It's safe to say that if you're reading this, then you're in favor of using technology in our classrooms. If you're like me, you're running as fast as you can to incorporate more of it into your curricula. We're recording and videotaping our lectures, creating audio and video podcasts and posting them online, and providing our PowerPoint presentations as online PDFs. We're setting up fully stocked computer labs, and connecting them to servers for storing students work in progress.
All of this allegedly makes our programs more learner-centric and flexible for students. But can we yet judge the results in terms of outcomes? Overall, I am not certain we can. There are some obvious benefits that can be quantified easily. For example, we would not have distance learning without the advances in highspeed networking and content management systems. And classes that are based on technology must surely benefit from the handson learning to which students are exposed in the course of teaching the technology. But if we look at the traditional lecture hall or discussion group setting, have we reaped measurable benefits from the extra work of preparing these materials? All these new online resources require preparation time - quite a bit of it in some cases.
Like most of you, I don't have a lot of extra time. Most of my classes are technology-based, so they require an update every semester to bring them current with the state-of-the-art, and that takes time. Technology-based classes also tend to be popular, which means that I have a large number of papers and projects to evaluate during the semester. I have teaching assistants to help with that process, but it's still a healthy load of work.
Now add in the newer online technology components, and things can go from busy to ridiculous. Notes and PDFs still have to be posted. Instructional podcasts have to be scripted, recorded, and edited. Videotaped lectures have to be edited. Interactive Flash materials must be constructed and debugged, then posted. If I don't have most of this extra preparation completed before the semester begins, it's simply not going to be completed within that semester. And like many professionals in and out of academia, I'm being asked to do more with less.
Then there's the issue of infrastructure. I have a colleague who is an expert in Internet2 applications [for more about Internet2, see Case Study: Education on page 58]. He is scheduled to give a presentation at a conference on technology-enhanced learning for other faculty members at the university.
His demonstration requires access to a 30 Mb/s internet connection. Unfortunately the conference is scheduled in a conference center that appears to still be wired with Cat-3 cable and 10BaseT switches. The larger room where he usually performs demonstrations is unavailable.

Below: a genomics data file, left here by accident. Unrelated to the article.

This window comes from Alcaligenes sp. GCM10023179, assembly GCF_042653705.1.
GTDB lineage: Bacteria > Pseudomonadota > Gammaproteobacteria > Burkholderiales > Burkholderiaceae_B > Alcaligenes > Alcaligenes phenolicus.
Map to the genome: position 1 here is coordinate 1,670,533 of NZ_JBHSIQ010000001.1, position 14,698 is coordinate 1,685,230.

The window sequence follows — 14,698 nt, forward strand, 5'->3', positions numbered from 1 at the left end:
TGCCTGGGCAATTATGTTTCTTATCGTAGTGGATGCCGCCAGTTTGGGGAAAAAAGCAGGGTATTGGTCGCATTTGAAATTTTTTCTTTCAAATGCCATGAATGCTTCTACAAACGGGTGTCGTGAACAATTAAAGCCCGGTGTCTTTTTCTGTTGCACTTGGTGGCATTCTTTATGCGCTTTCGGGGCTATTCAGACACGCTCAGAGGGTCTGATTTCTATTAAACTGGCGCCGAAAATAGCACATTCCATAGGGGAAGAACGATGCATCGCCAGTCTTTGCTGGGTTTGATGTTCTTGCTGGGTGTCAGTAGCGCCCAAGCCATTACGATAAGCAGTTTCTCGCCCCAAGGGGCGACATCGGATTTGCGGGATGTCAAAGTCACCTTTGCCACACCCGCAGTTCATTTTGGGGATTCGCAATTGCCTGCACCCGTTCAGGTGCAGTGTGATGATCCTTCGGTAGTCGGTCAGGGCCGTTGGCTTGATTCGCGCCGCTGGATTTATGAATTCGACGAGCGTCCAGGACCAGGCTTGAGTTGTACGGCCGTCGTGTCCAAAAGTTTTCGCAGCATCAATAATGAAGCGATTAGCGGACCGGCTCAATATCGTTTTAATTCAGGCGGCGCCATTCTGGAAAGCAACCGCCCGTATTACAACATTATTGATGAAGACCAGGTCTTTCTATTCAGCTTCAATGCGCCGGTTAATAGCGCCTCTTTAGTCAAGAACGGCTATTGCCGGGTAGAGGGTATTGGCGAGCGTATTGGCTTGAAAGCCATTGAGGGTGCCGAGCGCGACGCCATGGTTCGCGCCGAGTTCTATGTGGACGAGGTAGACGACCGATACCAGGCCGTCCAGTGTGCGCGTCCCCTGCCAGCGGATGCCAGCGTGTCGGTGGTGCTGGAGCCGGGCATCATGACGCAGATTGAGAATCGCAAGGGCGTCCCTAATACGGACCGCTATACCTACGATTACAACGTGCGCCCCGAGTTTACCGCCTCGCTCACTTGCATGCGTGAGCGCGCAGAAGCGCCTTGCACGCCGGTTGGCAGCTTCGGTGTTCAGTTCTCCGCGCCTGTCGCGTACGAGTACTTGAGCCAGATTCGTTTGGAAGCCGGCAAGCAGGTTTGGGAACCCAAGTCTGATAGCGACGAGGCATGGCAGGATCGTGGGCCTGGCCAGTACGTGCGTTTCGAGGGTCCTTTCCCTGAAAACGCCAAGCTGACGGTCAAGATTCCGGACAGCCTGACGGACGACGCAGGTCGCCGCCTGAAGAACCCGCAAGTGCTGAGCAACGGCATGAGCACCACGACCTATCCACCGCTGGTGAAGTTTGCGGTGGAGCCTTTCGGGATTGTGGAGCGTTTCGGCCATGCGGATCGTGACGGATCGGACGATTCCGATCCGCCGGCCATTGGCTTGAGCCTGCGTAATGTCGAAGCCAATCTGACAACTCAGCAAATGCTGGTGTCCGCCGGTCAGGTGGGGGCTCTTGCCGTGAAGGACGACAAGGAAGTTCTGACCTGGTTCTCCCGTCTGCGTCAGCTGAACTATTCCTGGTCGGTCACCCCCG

While most universities, including mine, have made substantial investments in smart classrooms over the last few years, the network pipes necessary to support more advanced applications have not been upgraded campus wide. After all, the university is over 125 years old, and we still have a number of historic buildings that remain underserved in terms of technology. As a result, some rooms will simply not support these more demanding applications.
It all costs money, and it all takes time. Meanwhile we all make the best of what we have and are grateful that we have that much.
But technology-enhanced learning applications are becoming more demanding of infrastructure over time, not less. And it's often far more costly to retrofit an old structure than it is to equip a new structure with appropriate wiring and switches.
Our facilities are much improved over what we had just a few years ago. But some faculty are still just learning to use these new technologies, and figuring out how to put them to best use. Technology advances at an stoppable rate, and it often seems that just when we have integrated a new technology into our curricula, another one sings its siren song. Just when we've updated the infrastructure at one end of the campus, the infrastructure at the other end of the campus is heading towards obsolescence.
In the meantime, another semester is rapidly drawing to a close. With that comes another opportunity to re-evaluate the technology enhancements we have integrated into this semester's work, and decide which are keepers and which are not. We have another chance to see if assessments have improved, and if the latest round of additional preparation, both before and during the semester, has paid dividends. We'll perform a post-mortem on this past semester, take a look at our departmental budget, and decide what new enhancements we can afford to implement over the summer months to prepare for fall.
Between my colleagues and me, I'm sure we'll figure it out. All it takes is time.
Steve Cunningham is a senior lecturer in technology in the Thornton School, Music Industry Department at USC. He can be reached firstname.lastname@example.org.